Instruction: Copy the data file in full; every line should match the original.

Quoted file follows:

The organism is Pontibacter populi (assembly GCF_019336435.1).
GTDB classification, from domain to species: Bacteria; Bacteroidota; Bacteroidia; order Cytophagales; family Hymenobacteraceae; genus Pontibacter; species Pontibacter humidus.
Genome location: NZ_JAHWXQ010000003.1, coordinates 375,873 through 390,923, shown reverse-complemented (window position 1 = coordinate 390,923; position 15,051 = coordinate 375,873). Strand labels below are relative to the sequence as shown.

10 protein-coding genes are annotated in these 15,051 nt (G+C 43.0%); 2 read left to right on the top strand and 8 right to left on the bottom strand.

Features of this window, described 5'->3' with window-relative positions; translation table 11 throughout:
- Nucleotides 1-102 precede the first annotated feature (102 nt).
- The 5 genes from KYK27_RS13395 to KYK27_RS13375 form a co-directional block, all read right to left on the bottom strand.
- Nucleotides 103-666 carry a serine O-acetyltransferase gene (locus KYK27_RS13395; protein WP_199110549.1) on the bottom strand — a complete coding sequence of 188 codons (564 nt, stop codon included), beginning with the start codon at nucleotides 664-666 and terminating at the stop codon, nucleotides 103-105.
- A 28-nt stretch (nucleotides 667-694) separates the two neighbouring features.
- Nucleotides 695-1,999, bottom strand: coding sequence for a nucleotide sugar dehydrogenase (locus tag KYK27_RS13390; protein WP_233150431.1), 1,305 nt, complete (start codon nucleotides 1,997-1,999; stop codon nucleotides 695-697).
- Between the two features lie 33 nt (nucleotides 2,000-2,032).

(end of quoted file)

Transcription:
The organism is Pontibacter populi (assembly GCF_019336435.1).
GTDB classification, from domain to species: Bacteria; Bacteroidota; Bacteroidia; order Cytophagales; family Hymenobacteraceae; genus Pontibacter; species Pontibacter humidus.
Genome location: NZ_JAHWXQ010000003.1, coordinates 375,873 through 390,923, shown reverse-complemented (window position 1 = coordinate 390,923; position 15,051 = coordinate 375,873). Strand labels below are relative to the sequence as shown.

10 protein-coding genes are annotated in these 15,051 nt (G+C 43.0%); 2 read left to right on the top strand and 8 right to left on the bottom strand.

Features of this window, described 5'->3' with window-relative positions; translation table 11 throughout:
- Nucleotides 1-102 precede the first annotated feature (102 nt).
- The 5 genes from KYK27_RS13395 to KYK27_RS13375 form a co-directional block, all read right to left on the bottom strand.
- Nucleotides 103-666 carry a serine O-acetyltransferase gene (locus KYK27_RS13395; protein WP_199110549.1) on the bottom strand — a complete coding sequence of 188 codons (564 nt, stop codon included), beginning with the start codon at nucleotides 664-666 and terminating at the stop codon, nucleotides 103-105.
- A 28-nt stretch (nucleotides 667-694) separates the two neighbouring features.
- Nucleotides 695-1,999, bottom strand: coding sequence for a nucleotide sugar dehydrogenase (locus tag KYK27_RS13390; protein WP_233150431.1), 1,305 nt, complete (start codon nucleotides 1,997-1,999; stop codon nucleotides 695-697).
- Between the two features lie 33 nt (nucleotides 2,000-2,032).